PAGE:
The Washington PostDemocracy Dies in Darkness

Opinion Why Alexandria is afraid of Virginia’s unlimited public-sector union bargaining

Seagulls fly overhead as a visitor to the Alexandria waterfront throws food their way on Feb. 16 in Alexandria.
Seagulls fly overhead as a visitor to the Alexandria waterfront throws food their way on Feb. 16 in Alexandria. (Matt McClain/The Washington Post)
Placeholder while article actions load

F. Vincent Vernuccio is a senior fellow at Virginia Works.

It has been slightly more than a year since Virginia passed one of the broadest public-sector union laws in the country. With the law set to go into effect on May 1, cities and other local governments across the commonwealth are debating how best — or if — to implement it. Alexandria’s experience is instructive: Officials in the deep-blue city are worried about the high cost of government union negotiations.

City leaders are debating a framework for government union collective bargaining, which the new state law makes legal for the first time in decades. They’re starting with a blank slate. Though other states have entire codes governing public-sector bargaining, Virginia has hardly anything on the books. Last year’s law was short and vague. Though it allows local governments to choose to bargain with government unions or not, it puts virtually no limits on what unions can bargain over, nor does it specify how disputes will be resolved. Instead, the law leaves cities and counties to work out the details.

Alexandria is considering strong limits on union bargaining, which may seem odd for such a liberal city. The city manager summed up the reason in a February memo to the City Council. He said, in so many words, that granting unions carte blanche would hurt Alexandria residents. Following union pushback, the City Council has delayed a vote on a bargaining framework.

Unions aren’t happy with the city manager’s proposal. In the memo, he quickly made clear that the top priority has to be “the community’s interest in uninterrupted and effective government.” To protect those interests, he proposed limiting collective bargaining only to wages and benefits. He also recommended keeping unions to four bargaining units instead of the eight that unions want, because more bargaining units would mean higher costs and more negotiations costing the city time and money. The manager worried giving unions any more leeway would create an “adversarial environment” and “undermine . . . efforts aimed at fostering collaboration and teamwork” and limit the city’s flexibility in serving the public’s needs.

The city manager then took things a step further. Unfettered collective bargaining, he said, would have “impaired” Alexandria’s ability to respond to the coronavirus pandemic. It would have stopped the city from taking quick and decisive action in a fast-changing situation. The subtext is unmistakable: Having to negotiate with government unions at every step would have made this crisis even worse.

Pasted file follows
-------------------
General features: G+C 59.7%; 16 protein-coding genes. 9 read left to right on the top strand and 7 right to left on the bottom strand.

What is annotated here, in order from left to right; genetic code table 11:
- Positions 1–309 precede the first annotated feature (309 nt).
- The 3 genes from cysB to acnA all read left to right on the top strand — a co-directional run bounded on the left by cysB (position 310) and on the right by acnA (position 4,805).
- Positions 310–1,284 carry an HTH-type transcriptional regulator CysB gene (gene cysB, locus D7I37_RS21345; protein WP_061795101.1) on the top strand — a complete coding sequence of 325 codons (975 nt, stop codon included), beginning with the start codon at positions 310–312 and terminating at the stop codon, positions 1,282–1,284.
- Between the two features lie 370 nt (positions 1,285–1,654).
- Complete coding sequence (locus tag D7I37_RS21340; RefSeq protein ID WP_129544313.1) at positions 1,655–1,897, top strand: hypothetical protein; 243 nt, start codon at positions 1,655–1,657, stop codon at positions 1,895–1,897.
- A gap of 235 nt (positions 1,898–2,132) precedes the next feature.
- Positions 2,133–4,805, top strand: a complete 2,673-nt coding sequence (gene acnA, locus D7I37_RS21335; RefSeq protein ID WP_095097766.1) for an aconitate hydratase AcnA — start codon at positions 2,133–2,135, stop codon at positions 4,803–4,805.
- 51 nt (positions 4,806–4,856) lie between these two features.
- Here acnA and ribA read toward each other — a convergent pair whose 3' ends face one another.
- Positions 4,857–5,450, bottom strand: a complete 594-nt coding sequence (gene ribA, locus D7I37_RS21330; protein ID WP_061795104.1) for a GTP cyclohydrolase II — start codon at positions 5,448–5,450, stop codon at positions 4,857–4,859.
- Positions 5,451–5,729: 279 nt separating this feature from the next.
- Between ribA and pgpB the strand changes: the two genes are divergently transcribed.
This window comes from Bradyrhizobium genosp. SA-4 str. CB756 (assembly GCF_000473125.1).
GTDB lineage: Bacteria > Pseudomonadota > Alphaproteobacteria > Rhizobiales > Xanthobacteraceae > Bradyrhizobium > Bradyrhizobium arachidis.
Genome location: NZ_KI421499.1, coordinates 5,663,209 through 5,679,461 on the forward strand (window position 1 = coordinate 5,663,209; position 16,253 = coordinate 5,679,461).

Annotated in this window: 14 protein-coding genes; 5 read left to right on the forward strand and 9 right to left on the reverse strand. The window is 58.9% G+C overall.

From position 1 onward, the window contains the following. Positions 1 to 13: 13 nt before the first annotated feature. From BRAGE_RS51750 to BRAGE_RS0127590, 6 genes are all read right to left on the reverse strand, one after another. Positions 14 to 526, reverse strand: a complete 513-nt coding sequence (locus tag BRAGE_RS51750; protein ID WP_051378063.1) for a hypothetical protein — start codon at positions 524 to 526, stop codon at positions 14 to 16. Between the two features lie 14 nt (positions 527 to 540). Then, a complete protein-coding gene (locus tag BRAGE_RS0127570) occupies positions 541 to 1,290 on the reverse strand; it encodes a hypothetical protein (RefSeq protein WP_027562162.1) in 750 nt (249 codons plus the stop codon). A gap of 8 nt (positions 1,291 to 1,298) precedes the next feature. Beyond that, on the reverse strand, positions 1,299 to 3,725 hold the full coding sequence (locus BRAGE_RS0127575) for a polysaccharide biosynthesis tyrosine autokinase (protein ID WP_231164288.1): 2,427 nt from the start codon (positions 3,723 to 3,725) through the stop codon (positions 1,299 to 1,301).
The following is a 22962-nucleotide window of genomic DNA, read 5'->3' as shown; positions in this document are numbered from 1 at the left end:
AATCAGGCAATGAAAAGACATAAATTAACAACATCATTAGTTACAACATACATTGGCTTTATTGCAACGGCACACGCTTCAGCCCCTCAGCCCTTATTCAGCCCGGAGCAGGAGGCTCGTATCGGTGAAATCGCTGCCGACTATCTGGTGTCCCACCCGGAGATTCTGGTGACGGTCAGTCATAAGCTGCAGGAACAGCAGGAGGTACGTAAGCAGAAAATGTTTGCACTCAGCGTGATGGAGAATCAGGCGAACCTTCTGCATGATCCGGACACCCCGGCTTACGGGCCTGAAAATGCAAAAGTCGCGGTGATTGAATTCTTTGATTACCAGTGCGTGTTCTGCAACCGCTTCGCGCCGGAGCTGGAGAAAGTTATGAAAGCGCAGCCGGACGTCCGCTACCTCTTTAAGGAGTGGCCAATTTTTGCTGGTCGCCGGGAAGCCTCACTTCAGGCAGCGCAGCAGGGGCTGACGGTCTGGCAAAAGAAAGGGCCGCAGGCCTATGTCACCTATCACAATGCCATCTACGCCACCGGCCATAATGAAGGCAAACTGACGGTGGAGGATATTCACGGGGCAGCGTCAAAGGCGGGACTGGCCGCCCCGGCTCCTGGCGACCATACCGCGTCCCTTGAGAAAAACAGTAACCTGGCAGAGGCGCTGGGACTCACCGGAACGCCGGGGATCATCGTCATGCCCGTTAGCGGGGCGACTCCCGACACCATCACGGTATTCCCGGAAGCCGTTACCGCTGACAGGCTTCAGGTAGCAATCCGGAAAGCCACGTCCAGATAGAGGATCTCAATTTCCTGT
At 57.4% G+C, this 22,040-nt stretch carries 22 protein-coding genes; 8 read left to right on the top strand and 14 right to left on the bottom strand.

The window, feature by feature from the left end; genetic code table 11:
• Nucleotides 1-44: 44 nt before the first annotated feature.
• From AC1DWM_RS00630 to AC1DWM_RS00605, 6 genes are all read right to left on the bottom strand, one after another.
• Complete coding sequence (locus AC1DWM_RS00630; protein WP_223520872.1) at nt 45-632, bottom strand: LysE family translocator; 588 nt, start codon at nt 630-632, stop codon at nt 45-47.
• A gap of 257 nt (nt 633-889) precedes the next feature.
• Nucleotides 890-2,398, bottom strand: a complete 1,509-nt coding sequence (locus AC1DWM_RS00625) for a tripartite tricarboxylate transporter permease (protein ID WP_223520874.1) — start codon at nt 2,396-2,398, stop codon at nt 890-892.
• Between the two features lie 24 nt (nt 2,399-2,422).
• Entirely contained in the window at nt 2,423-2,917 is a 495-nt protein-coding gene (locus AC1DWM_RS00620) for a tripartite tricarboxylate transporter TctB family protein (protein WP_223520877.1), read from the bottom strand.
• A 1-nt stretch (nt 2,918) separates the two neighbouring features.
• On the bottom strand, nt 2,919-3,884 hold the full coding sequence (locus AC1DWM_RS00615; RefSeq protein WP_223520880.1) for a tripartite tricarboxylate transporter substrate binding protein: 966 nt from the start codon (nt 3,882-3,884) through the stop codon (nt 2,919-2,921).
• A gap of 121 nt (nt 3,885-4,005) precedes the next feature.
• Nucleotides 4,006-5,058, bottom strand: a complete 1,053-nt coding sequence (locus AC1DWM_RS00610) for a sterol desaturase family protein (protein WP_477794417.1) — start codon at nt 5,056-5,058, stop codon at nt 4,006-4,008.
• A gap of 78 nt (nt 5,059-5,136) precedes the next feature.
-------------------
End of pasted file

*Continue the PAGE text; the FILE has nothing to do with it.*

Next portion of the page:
He also warned of potential long-term harm to Alexandria’s fiscal health, pointing out that the city’s financial adviser says “collective bargaining is not a credit positive.” Though it won’t lower the city’s bond rating by itself, it adds downward pressure where none previously existed. If the lack of flexibility created by collective bargaining contributes to the lowering of the city’s bond rating, Alexandria will find it harder or more expensive to borrow money.

And then there’s the cost. Alexandria estimates that running the bargaining process will cost taxpayers up to $1 million every year, depending on how much unions can bargain over. Yet that money won’t go to city workers’ paychecks or benefits; it’s just the administrative cost paid for the process and to lawyers and negotiators. Surely that money would be better spent on wage hikes, benefits or coronavirus protections instead of on a new bureaucracy that manages negotiations with government unions.

These concerns are not specific to Alexandria. The city is ahead of others in terms of considering a bargaining framework, but every jurisdiction in Virginia could soon face tough decisions to allow government union collective bargaining and the issues it covers. Fairfax County is forecasting at least $1.6 million in administrative costs, and, last year, the Commission on Local Government estimated that cities across the state will face major bills. Beyond negotiations, Alexandria’s total tab could be $25 million. Other cities could also soon be paying eight figures or more a year. Counties would pay unknown millions more.

The high cost extends to quality-of-life concerns, too. In Fairfax County, teachers unions recently made headlines when 2,300 teachers refused to teach in person, even though the district planned to bring students back to the classroom. The district ended up hiring more than 600 classroom monitors to account for their absence. This happened without a collective bargaining framework. After the statewide law goes into effect, in areas that allow collective bargaining, government unions could have even more leverage to shape policy in ways neither citizens nor officials want.

In Virginia, local officials are the only ones who can limit government union collective bargaining. They could even simply not allow it. Cities, counties and school districts across the commonwealth would do well to look at the warning signs coming from Alexandria. It proves what state lawmakers were told but refused to admit last year: Unlimited government collective bargaining comes with a price tag Virginia can’t afford.

Read more:

Henry Olsen: Democrats’ pro-union bill would only hurt American workers

Megan McArdle: Affluent professionals and unions: Can this marriage last?

David Von Drehle: Labor unions need to find a new bargaining chip

Paul Waldman: Jay Inslee wants to save the planet and unions at the same time